Northampton County Community College will be among seven community colleges across the nation participating in a pilot Benefits Access Project.
The aim of the project is to increase the number of students who earn post-secondary credentials.
The Benefits Access for College Completion program is a three-year $4.84 million initiative, which is being funded by the Ford Foundation, the Kresge Foundation, Lumina Foundation and the Open Society Foundations.
It will help low-income students connect to income support including child-care subsidies and food assistance.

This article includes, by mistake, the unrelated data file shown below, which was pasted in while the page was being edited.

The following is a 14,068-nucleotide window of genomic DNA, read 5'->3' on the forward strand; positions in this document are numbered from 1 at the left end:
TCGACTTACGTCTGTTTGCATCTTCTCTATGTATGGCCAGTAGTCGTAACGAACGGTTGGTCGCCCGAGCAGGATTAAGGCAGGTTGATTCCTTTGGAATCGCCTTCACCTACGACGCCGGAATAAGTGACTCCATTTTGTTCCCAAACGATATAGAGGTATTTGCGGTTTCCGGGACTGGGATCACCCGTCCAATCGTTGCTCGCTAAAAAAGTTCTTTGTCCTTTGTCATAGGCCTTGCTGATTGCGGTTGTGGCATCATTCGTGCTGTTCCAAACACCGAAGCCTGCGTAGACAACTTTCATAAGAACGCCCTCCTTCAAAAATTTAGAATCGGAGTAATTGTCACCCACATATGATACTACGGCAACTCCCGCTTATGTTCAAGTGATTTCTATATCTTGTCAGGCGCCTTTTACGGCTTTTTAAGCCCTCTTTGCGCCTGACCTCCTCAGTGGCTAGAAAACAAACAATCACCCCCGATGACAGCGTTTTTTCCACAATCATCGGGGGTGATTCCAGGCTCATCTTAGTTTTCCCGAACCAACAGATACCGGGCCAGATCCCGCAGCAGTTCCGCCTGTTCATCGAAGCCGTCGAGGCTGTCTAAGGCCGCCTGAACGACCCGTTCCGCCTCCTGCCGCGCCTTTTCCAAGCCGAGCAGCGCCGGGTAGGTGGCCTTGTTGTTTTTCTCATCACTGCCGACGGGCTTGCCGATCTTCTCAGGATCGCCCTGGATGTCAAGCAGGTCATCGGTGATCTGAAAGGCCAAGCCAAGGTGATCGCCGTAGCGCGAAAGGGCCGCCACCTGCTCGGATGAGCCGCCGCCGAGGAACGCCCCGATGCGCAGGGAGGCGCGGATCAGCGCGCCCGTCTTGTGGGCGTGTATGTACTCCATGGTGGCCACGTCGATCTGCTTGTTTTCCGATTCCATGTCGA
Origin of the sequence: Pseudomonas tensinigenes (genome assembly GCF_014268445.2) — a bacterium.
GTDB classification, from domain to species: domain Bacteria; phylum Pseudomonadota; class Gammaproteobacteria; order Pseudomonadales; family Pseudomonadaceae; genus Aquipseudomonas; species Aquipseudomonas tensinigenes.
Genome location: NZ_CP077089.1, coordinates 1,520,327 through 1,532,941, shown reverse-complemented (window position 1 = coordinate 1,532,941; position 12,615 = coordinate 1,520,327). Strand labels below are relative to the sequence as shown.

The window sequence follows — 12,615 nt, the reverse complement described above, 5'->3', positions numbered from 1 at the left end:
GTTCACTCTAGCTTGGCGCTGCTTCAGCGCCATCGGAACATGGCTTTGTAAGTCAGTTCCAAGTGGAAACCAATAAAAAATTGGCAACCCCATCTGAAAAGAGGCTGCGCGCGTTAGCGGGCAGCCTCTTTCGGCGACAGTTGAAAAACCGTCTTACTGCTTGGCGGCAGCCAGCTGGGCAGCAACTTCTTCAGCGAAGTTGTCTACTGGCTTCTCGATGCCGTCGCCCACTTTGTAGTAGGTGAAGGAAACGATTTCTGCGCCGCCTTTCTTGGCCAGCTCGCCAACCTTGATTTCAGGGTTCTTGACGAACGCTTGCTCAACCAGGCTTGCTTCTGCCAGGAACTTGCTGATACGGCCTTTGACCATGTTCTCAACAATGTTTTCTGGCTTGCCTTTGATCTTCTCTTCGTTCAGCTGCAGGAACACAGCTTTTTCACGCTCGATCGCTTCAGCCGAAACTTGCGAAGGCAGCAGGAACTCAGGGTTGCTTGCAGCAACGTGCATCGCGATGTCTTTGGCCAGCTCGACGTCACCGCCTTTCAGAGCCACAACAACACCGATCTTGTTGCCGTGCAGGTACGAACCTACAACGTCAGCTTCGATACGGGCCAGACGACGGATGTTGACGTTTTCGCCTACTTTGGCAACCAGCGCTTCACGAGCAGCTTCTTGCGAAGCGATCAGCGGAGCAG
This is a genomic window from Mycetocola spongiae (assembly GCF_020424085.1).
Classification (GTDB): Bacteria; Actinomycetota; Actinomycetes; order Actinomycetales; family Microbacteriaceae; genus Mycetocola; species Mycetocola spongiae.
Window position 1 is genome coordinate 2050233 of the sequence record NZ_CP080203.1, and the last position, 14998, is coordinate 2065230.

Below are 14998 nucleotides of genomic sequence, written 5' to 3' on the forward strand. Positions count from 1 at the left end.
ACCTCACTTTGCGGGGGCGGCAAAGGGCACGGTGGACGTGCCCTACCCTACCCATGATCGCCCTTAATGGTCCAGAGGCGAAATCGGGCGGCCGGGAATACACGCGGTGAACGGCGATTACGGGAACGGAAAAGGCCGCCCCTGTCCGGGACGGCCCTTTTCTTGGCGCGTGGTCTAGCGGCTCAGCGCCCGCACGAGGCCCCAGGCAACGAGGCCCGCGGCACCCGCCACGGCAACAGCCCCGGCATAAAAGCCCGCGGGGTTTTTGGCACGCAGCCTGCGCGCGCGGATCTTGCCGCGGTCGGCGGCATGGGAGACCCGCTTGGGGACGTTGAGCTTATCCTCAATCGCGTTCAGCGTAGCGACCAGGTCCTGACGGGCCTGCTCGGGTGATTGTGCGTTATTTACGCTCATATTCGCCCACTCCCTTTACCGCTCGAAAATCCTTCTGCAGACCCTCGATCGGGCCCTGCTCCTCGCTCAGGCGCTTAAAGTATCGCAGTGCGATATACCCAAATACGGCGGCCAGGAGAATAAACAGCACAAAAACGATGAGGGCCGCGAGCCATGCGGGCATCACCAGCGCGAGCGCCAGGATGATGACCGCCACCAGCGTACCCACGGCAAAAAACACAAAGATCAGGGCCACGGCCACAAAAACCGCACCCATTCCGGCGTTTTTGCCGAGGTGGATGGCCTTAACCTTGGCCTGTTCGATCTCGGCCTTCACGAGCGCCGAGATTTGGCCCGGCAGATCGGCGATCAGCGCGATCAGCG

The goal is to see if low-income students who receive coordinated income support stay in school longer and complete their studies more quickly so that they can move into jobs earning family-sustaining wages and not need such support in the future.
According to the College Board, the average full-time community college student had more than $6,000 in unmet need during the 2011-'12 school year. The result is that 66 percent of young community college students work more than 20 hours per week to help pay for school, home and family obligations. About 58 percent attend college part time to accommodate their work.
Among the initiatives of the program is integrating existing online benefits screening tools into on-campus activities and informing students about publicly available support through existing meetings with college advisors.
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